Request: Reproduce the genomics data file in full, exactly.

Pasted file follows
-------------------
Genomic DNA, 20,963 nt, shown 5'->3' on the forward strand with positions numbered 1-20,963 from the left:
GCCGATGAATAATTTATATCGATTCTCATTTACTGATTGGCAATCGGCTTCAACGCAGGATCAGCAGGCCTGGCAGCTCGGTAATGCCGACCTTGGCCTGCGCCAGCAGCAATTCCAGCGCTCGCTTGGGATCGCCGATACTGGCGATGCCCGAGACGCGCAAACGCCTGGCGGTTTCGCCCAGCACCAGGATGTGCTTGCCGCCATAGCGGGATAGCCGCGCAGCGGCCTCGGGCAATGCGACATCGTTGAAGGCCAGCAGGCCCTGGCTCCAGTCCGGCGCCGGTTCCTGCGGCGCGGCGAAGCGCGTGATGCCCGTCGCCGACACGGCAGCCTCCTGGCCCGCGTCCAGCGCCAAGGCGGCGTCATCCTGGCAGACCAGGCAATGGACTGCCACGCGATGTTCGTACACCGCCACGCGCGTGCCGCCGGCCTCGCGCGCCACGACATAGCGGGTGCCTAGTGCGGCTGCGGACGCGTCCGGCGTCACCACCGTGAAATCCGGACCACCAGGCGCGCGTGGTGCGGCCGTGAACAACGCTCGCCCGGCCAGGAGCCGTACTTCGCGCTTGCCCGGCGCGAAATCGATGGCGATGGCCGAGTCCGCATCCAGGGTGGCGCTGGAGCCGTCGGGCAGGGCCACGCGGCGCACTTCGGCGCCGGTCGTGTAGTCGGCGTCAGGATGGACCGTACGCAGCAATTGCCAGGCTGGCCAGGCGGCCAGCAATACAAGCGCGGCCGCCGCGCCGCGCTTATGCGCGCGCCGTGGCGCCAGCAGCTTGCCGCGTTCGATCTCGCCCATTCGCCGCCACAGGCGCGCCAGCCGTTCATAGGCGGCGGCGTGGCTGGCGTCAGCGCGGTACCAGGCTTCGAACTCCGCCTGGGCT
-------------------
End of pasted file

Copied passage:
Genomic DNA, 20,963 nt, shown 5'->3' on the forward strand with positions numbered 1-20,963 from the left:
GCCGATGAATAATTTATATCGATTCTCATTTACTGATTGGCAATCGGCTTCAACGCAGGATCAGCAGGCCTGGCAGCTCGGTAATGCCGACCTTGGCCTGCGCCAGCAGCAATTCCAGCGCTCGCTTGGGATCGCCGATACTGGCGATGCCCGAGACGCGCAAACGCCTGGCGGTTTCGCCCAGCACCAGGATGTGCTTGCCGCCATAGCGGGATAGCCGCGCAGCGGCCTCGGGCAATGCGACATCGTTGAAGGCCAGCAGGCCCTGGCTCCAGTCCGGCGCCGGTTCCTGCGGCGCGGCGAAGCGCGTGATGCCCGTCGCCGACACGGCAGCCTCCTGGCCCGCGTCCAGCGCCAAGGCGGCGTCATCCTGGCAGACCAGGCAATGGACTGCCACGCGATGTTCGTACACCGCCACGCGCGTGCCGCCGGCCTCGCGCGCCACGACATAGCGGGTGCCTAGTGCGGCTGCGGACGCGTCCGGCGTCACCACCGTGAAATCCGGACCACCAGGCGCGCGTGGTGCGGCCGTGAACAACGCTCGCCCGGCCAGGAGCCGTACTTCGCGCTTGCCCGGCGCGAAATCGATGGCGATGGCCGAGTCCGCATCCAGGGTGGCGCTGGAGCCGTCGGGCAGGGCCACGCGGCGCACTTCGGCGCCGGTCGTGTAGTCGGCGTCAGGATGGACCGTACGCAGCAATTGCCAGGCTGGCCAGGCGGCCAGCAATACAAGCGCGGCCGCCGCGCCGCGCTTATGCGCGCGCCGTGGCGCCAGCAGCTTGCCGCGTTCGATCTCGCCCATTCGCCGCCACAGGCGCGCCAGCCGTTCATAGGCGGCGGCGTGGCTGGCGTCAGCGCGGTACCAGGCTTCGAACTCCGCCTGGGCT